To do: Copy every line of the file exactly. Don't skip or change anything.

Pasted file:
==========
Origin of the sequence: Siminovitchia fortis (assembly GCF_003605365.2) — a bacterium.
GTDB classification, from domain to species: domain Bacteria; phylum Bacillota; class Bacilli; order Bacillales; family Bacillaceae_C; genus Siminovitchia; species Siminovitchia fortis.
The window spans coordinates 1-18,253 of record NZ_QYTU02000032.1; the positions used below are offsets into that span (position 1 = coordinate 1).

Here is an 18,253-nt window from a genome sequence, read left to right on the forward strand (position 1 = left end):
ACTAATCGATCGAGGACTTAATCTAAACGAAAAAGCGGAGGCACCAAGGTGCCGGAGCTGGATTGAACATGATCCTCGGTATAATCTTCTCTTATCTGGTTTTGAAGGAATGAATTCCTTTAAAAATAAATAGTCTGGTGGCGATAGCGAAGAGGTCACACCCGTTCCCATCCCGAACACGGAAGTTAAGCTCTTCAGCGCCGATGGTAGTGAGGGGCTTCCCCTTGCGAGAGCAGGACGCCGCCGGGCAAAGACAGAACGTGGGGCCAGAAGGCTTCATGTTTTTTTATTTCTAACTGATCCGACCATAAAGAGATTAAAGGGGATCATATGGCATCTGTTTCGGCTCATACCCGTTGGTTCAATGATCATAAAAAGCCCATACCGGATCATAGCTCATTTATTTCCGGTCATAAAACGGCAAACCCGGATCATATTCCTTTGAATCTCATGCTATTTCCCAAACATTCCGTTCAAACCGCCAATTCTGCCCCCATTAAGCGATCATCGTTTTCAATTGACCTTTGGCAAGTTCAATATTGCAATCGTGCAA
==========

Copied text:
Origin of the sequence: Siminovitchia fortis (assembly GCF_003605365.2) — a bacterium.
GTDB classification, from domain to species: domain Bacteria; phylum Bacillota; class Bacilli; order Bacillales; family Bacillaceae_C; genus Siminovitchia; species Siminovitchia fortis.
The window spans coordinates 1-18,253 of record NZ_QYTU02000032.1; the positions used below are offsets into that span (position 1 = coordinate 1).

Here is an 18,253-nt window from a genome sequence, read left to right on the forward strand (position 1 = left end):
ACTAATCGATCGAGGACTTAATCTAAACGAAAAAGCGGAGGCACCAAGGTGCCGGAGCTGGATTGAACATGATCCTCGGTATAATCTTCTCTTATCTGGTTTTGAAGGAATGAATTCCTTTAAAAATAAATAGTCTGGTGGCGATAGCGAAGAGGTCACACCCGTTCCCATCCCGAACACGGAAGTTAAGCTCTTCAGCGCCGATGGTAGTGAGGGGCTTCCCCTTGCGAGAGCAGGACGCCGCCGGGCAAAGACAGAACGTGGGGCCAGAAGGCTTCATGTTTTTTTATTTCTAACTGATCCGACCATAAAGAGATTAAAGGGGATCATATGGCATCTGTTTCGGCTCATACCCGTTGGTTCAATGATCATAAAAAGCCCATACCGGATCATAGCTCATTTATTTCCGGTCATAAAACGGCAAACCCGGATCATATTCCTTTGAATCTCATGCTATTTCCCAAACATTCCGTTCAAACCGCCAATTCTGCCCCCATTAAGCGATCATCGTTTTCAATTGACCTTTGGCAAGTTCAATATTGCAATCGTGCAA